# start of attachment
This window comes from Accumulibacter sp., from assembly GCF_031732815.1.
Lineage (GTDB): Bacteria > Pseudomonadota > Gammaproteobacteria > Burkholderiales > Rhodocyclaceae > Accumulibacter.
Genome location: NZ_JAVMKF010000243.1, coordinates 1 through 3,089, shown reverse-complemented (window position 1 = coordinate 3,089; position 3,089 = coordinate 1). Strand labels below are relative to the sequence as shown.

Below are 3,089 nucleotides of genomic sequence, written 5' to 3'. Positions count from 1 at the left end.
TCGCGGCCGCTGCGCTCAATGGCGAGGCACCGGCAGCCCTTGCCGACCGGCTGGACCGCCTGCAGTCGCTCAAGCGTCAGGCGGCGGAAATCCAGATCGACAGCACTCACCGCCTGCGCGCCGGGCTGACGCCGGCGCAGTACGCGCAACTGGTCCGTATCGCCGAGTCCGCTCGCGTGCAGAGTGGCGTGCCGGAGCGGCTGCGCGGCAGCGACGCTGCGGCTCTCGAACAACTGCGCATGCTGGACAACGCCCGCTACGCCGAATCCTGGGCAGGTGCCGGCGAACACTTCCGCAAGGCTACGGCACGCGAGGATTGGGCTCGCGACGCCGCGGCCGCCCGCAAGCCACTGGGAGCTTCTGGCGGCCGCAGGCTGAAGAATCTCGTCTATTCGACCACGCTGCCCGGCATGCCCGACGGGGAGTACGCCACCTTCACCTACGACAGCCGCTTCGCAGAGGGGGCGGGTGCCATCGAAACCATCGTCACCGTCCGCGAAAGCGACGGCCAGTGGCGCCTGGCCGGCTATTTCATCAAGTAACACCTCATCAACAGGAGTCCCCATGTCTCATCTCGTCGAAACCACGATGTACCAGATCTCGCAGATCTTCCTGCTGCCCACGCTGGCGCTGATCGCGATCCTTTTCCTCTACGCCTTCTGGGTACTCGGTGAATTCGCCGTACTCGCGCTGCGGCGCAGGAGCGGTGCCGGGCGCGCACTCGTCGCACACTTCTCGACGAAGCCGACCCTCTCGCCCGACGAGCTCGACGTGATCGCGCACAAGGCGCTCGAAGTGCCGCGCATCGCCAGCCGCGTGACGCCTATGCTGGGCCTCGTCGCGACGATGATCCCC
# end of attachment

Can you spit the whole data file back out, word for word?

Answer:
This window comes from Accumulibacter sp., from assembly GCF_031732815.1.
Lineage (GTDB): Bacteria > Pseudomonadota > Gammaproteobacteria > Burkholderiales > Rhodocyclaceae > Accumulibacter.
Genome location: NZ_JAVMKF010000243.1, coordinates 1 through 3,089, shown reverse-complemented (window position 1 = coordinate 3,089; position 3,089 = coordinate 1). Strand labels below are relative to the sequence as shown.

Below are 3,089 nucleotides of genomic sequence, written 5' to 3'. Positions count from 1 at the left end.
TCGCGGCCGCTGCGCTCAATGGCGAGGCACCGGCAGCCCTTGCCGACCGGCTGGACCGCCTGCAGTCGCTCAAGCGTCAGGCGGCGGAAATCCAGATCGACAGCACTCACCGCCTGCGCGCCGGGCTGACGCCGGCGCAGTACGCGCAACTGGTCCGTATCGCCGAGTCCGCTCGCGTGCAGAGTGGCGTGCCGGAGCGGCTGCGCGGCAGCGACGCTGCGGCTCTCGAACAACTGCGCATGCTGGACAACGCCCGCTACGCCGAATCCTGGGCAGGTGCCGGCGAACACTTCCGCAAGGCTACGGCACGCGAGGATTGGGCTCGCGACGCCGCGGCCGCCCGCAAGCCACTGGGAGCTTCTGGCGGCCGCAGGCTGAAGAATCTCGTCTATTCGACCACGCTGCCCGGCATGCCCGACGGGGAGTACGCCACCTTCACCTACGACAGCCGCTTCGCAGAGGGGGCGGGTGCCATCGAAACCATCGTCACCGTCCGCGAAAGCGACGGCCAGTGGCGCCTGGCCGGCTATTTCATCAAGTAACACCTCATCAACAGGAGTCCCCATGTCTCATCTCGTCGAAACCACGATGTACCAGATCTCGCAGATCTTCCTGCTGCCCACGCTGGCGCTGATCGCGATCCTTTTCCTCTACGCCTTCTGGGTACTCGGTGAATTCGCCGTACTCGCGCTGCGGCGCAGGAGCGGTGCCGGGCGCGCACTCGTCGCACACTTCTCGACGAAGCCGACCCTCTCGCCCGACGAGCTCGACGTGATCGCGCACAAGGCGCTCGAAGTGCCGCGCATCGCCAGCCGCGTGACGCCTATGCTGGGCCTCGTCGCGACGATGATCCCC